Bloomberg Law
June 4, 2021, 11:44 PM

Goldman Folds to Pressure on Arbitration Secrecy Stance (2)

Sridhar Natarajan
Sridhar Natarajan
Bloomberg News
Max Abelson
Max Abelson
Bloomberg News

Goldman Sachs Group Inc. reversed its stance on disclosing the effects of forced arbitration after an embarrassing vote at its annual investor meeting.

The bank plans to support a shareholder proposal it previously opposed that required the firm to prepare a report on how mandatory arbitration affects staff and the workplace. The initiative attempted to chip away at a longstanding Wall Street practice of keeping harassment complaints confidential.

The change of heart comes after the proposal backed by former Fox News anchor Gretchen Carlson, an early figure in the #MeToo movement, received almost half the votes despite Goldman’s opposition. The investment bank has been fighting one of the industry’s biggest class-action gender-discrimination cases even as rivals including Wells Fargo & Co. abandoned mandatory arbitration for sexual-harassment complaints.

“America is waking up to the silencing mechanisms corporate America employs to keep their dirty laundry silent,” Carlson said in an email. “This is just the beginning.”

Gretchen Carlson
Photographer: Paul Morigi/Getty Images

“In consideration of the feedback we have received, as well as the results of the recent shareholder vote at our annual meeting, we believe it is appropriate to undertake a review to assess this issue comprehensively,” a Goldman spokeswoman said Friday in a statement.

Wall Street is lagging behind Silicon Valley giants such as Facebook Inc., Alphabet Inc.’s Google and Microsoft Corp. that have done away with forced arbitration for sexual harassment.

Read how Wall Street’s grip on harassment hearings is starting to crack

Goldman previously argued that arbitration provides benefits to both the firm and employees, such as speedier resolutions. But it also helps large companies keep embarrassing allegations under wraps and avoid reputational damage, according to critics.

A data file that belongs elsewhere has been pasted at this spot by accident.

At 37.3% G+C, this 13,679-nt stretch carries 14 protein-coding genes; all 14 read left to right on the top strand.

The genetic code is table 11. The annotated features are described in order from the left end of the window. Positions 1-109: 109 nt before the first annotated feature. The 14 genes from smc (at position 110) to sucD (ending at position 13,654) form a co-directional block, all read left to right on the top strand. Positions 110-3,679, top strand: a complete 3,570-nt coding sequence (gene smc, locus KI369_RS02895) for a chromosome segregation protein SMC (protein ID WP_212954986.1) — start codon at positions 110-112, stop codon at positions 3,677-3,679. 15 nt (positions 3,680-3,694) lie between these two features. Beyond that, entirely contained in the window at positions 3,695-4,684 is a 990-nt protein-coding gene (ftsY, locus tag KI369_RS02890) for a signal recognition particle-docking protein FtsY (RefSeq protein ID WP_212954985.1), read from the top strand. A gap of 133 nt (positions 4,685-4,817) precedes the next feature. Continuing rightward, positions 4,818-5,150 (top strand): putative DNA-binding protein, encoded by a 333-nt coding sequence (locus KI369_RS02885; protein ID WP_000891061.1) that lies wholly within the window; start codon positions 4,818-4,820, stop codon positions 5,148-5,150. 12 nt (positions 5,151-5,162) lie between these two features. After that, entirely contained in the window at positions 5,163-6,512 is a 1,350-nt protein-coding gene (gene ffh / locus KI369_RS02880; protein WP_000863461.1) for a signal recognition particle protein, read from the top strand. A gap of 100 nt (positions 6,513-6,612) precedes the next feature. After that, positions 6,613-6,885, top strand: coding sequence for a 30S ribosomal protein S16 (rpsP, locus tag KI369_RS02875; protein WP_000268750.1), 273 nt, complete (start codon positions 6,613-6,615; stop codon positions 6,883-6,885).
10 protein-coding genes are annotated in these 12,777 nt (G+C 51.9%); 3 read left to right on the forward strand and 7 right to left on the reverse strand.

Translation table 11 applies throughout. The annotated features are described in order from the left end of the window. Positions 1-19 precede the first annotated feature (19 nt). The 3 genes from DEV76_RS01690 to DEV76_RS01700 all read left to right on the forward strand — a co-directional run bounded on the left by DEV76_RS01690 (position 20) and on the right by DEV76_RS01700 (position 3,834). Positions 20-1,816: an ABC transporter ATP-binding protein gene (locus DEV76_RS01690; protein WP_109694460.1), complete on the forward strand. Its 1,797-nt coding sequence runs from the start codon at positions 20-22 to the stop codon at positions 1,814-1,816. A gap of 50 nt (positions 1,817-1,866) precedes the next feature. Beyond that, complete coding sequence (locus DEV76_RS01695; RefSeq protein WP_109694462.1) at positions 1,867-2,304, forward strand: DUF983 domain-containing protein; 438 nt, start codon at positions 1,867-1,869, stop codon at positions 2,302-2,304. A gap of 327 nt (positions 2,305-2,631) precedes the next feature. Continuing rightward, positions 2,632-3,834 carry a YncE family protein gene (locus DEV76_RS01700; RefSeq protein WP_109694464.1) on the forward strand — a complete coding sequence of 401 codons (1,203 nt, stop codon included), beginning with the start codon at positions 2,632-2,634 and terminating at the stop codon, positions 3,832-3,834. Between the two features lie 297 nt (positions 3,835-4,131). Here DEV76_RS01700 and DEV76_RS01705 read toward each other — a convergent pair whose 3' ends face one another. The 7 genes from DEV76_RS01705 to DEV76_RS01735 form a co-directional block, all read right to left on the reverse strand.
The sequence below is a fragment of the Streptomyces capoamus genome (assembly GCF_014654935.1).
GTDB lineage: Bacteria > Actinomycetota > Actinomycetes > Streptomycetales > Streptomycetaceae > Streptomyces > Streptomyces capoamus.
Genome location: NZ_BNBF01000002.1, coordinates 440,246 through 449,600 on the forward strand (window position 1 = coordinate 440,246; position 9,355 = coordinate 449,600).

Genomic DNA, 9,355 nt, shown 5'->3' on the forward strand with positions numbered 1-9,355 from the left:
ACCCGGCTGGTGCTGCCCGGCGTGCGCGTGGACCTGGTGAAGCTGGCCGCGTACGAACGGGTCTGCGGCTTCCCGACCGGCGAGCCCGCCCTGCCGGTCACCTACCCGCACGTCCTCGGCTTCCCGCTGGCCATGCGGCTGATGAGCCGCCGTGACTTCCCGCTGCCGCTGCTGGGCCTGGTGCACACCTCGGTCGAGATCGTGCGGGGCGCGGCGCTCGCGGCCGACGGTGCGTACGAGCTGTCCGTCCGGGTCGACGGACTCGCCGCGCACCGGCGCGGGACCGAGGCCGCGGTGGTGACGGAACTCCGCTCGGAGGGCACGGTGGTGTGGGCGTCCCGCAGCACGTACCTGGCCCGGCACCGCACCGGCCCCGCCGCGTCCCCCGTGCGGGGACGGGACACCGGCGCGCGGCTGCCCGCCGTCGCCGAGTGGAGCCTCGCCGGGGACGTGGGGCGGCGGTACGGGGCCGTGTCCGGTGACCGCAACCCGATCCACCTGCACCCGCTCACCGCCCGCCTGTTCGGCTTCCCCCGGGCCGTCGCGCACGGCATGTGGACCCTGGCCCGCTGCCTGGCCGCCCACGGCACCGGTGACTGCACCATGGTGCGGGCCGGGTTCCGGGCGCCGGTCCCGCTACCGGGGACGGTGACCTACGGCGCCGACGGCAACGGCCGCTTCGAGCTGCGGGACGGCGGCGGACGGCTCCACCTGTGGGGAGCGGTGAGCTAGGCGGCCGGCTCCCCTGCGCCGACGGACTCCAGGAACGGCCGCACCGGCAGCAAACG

A lawsuit against Goldman was brought more than a decade ago by women who say the New York-based company let managers make biased pay decisions and denied opportunities to female employees. The bank has tried to send the women into arbitration, though the plaintiffs said earlier this year they expect a trial in early 2022.

The pressure on corporations extends far beyond the financial industry. On Thursday, residential-solar company Sunrun Inc. agreed to publish a report about how its mandatory arbitration policy affects employees. Shareholders had backed a resolution filed by sustainability investor Nia Impact Capital.

“This is not just a passing fad,” Carlson said in a phone interview after Goldman’s announcement. “This is a movement.”

(Updates with comments from Carlson from fourth paragraph.)

To contact the reporters on this story:
Sridhar Natarajan in New York at;
Max Abelson in New York at;
Saijel Kishan in New York at

To contact the editors responsible for this story:
Sally Bakewell at

Steve Dickson, David Scheer

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